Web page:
Throughout the week we post dozens of original stories, connecting the dots across the travel industry, and every weekend we sum it all up. This weekend roundup examines aviation.
For all of our weekend roundups, go here.
>>Global Entry is the gateway drug. Now other countries are allowing you to skip through immigration faster than ever before: Love Global Entry? 6 More Options That Speed Travelers Through Customs
>>A new upgrade process coming to American Airlines next week will prioritize wealthy travelers over those on a budget: American Airlines Will Now Factor Annual Spend Into Upgrade Priority
>>EasyJet’s growth plans hinge on having the requisite number of pilots to fly its aircraft. It will have to offer enticing packages to recruit the right people in an era of shortages: EasyJet Wants to Hire 450 Pilots But Will Have a Challenge Recruiting Them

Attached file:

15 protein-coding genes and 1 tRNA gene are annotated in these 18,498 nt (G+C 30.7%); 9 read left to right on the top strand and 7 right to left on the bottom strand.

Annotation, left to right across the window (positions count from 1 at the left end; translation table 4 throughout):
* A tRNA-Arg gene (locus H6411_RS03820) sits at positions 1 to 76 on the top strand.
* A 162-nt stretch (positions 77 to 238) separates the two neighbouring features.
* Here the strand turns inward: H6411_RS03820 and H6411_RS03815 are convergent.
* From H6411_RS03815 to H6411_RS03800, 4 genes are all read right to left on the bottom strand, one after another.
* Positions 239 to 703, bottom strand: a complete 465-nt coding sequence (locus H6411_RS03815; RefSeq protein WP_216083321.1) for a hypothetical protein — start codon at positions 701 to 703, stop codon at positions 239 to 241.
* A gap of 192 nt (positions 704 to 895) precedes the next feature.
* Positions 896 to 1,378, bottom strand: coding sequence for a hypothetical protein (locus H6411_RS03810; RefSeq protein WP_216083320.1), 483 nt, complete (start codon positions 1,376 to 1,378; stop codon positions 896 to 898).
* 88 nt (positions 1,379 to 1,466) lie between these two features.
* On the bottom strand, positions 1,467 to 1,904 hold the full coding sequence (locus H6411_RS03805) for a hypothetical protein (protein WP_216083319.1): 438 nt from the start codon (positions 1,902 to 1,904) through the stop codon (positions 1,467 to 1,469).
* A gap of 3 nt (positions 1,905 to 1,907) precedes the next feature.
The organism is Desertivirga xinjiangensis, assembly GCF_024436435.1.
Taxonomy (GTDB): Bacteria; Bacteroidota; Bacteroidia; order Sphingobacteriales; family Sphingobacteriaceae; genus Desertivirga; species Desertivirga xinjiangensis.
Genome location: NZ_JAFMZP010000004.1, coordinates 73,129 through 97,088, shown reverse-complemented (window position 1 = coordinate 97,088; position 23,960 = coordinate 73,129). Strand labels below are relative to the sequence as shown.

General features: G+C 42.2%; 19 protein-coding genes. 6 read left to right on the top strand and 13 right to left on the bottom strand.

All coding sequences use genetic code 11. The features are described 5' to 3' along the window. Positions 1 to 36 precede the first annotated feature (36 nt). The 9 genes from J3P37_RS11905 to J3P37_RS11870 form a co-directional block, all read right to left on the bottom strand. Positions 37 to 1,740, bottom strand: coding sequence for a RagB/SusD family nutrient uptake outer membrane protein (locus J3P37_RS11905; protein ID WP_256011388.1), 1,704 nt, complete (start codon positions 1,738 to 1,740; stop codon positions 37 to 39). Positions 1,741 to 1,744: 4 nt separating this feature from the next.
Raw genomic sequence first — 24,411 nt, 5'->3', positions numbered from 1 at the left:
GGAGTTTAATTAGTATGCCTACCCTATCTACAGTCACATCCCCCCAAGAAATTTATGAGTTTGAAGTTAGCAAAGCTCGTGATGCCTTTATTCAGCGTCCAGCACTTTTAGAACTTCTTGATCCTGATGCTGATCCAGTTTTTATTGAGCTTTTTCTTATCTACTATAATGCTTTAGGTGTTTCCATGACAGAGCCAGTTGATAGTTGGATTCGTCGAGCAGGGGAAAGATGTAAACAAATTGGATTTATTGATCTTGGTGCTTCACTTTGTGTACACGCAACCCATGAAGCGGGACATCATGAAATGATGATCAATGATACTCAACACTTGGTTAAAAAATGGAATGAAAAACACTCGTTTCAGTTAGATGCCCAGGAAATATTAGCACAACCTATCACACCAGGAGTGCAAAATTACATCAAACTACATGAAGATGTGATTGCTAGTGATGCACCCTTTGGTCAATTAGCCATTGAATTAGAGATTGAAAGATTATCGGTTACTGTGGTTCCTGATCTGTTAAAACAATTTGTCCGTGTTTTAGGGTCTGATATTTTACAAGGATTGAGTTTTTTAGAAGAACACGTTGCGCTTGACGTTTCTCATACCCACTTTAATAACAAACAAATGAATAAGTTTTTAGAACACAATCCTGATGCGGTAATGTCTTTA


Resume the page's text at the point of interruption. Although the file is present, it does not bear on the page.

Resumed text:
>>The list of new brands that wanted to disrupt private jet flying in recent years is long, but successes are few. Having someone at the helm who has solid experience in commercial aviation sets JetSuite apart from the competition: CEO Interview: JetSuite Wants to Bring a Private Jet-Style Experience to the Masses
>>Although the number of people actively reconsidering changing their plans is small at this stage, you’d expect it to increase if and when a ban comes into force: 4 Out of 5 UK Travelers Considering U.S. Travel Say a Laptop Ban Won’t Change Plans
>>A laptop ban is coming on European flights to the U.S. Travel managers, and travelers themselves, need to start preparing now for potential disruptions: The Laptop Ban Cometh? — Skift Corporate Travel Innovation Report
>>Delta argues recent changes to its frequent flyer program have helped improved loyalty, but not everyone is so sure. What they almost certainly have done, however, is improve profitability: Delta CFO: Loyalty ‘Took Off’ When the Airline Switched to a Revenue-Based Model